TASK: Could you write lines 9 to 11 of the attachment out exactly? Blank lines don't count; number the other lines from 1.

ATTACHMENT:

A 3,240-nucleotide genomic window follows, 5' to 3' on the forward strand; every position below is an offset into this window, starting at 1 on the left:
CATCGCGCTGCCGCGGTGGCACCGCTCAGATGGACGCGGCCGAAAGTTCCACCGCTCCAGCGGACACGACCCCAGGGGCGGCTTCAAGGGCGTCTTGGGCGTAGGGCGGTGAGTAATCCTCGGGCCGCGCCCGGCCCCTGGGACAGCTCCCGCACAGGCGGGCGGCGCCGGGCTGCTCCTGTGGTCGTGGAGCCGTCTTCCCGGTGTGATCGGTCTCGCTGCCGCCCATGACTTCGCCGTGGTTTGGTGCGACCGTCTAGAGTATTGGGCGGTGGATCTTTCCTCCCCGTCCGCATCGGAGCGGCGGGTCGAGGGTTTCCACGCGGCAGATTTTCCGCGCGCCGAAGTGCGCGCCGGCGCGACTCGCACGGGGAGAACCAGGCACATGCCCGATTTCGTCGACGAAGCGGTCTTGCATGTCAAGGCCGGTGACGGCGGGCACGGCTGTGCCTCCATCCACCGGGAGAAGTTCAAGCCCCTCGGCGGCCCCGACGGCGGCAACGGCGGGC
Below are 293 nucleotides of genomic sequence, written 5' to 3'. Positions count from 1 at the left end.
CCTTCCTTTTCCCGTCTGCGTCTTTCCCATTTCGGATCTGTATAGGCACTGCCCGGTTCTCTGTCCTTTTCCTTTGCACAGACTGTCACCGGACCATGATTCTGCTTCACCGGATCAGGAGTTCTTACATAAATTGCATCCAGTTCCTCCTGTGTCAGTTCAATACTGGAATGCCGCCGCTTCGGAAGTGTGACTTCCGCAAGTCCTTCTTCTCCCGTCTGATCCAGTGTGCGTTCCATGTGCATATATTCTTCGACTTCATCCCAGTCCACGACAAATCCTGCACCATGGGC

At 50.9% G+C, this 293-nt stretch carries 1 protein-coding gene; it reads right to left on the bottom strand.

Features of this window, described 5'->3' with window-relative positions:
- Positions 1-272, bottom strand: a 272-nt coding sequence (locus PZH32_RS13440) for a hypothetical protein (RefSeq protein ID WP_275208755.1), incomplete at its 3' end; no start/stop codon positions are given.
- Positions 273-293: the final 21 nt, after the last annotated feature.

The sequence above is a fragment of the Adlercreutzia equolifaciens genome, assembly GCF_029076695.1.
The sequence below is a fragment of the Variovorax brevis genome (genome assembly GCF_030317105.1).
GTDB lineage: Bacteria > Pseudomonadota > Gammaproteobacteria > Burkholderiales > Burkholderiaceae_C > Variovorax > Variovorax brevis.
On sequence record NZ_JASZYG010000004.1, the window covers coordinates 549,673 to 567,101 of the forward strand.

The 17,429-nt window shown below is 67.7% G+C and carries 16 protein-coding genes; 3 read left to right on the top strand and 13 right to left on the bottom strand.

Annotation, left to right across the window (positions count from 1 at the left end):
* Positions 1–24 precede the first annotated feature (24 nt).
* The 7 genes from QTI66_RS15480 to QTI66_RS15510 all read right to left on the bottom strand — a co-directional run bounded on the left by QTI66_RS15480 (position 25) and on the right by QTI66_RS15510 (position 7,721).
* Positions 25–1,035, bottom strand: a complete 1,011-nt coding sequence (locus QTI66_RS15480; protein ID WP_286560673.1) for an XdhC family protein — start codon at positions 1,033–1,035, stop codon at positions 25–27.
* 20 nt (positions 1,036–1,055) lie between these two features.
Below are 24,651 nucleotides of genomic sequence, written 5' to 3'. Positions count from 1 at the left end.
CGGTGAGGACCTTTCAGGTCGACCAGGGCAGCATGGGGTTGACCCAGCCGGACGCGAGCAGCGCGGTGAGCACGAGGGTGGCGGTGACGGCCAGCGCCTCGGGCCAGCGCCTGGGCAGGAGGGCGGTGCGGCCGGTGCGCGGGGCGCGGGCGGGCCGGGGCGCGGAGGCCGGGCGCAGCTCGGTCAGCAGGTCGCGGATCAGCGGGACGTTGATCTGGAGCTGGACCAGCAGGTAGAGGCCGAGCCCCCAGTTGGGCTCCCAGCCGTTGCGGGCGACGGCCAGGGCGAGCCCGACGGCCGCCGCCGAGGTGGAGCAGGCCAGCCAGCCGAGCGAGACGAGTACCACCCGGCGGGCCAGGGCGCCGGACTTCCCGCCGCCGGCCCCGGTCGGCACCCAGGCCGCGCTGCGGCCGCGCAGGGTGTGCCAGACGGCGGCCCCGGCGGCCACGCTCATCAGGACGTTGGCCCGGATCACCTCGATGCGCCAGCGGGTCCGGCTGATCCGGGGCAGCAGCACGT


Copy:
The sequence above is a fragment of the Adlercreutzia equolifaciens genome, assembly GCF_029076695.1.
The sequence below is a fragment of the Variovorax brevis genome (genome assembly GCF_030317105.1).
GTDB lineage: Bacteria > Pseudomonadota > Gammaproteobacteria > Burkholderiales > Burkholderiaceae_C > Variovorax > Variovorax brevis.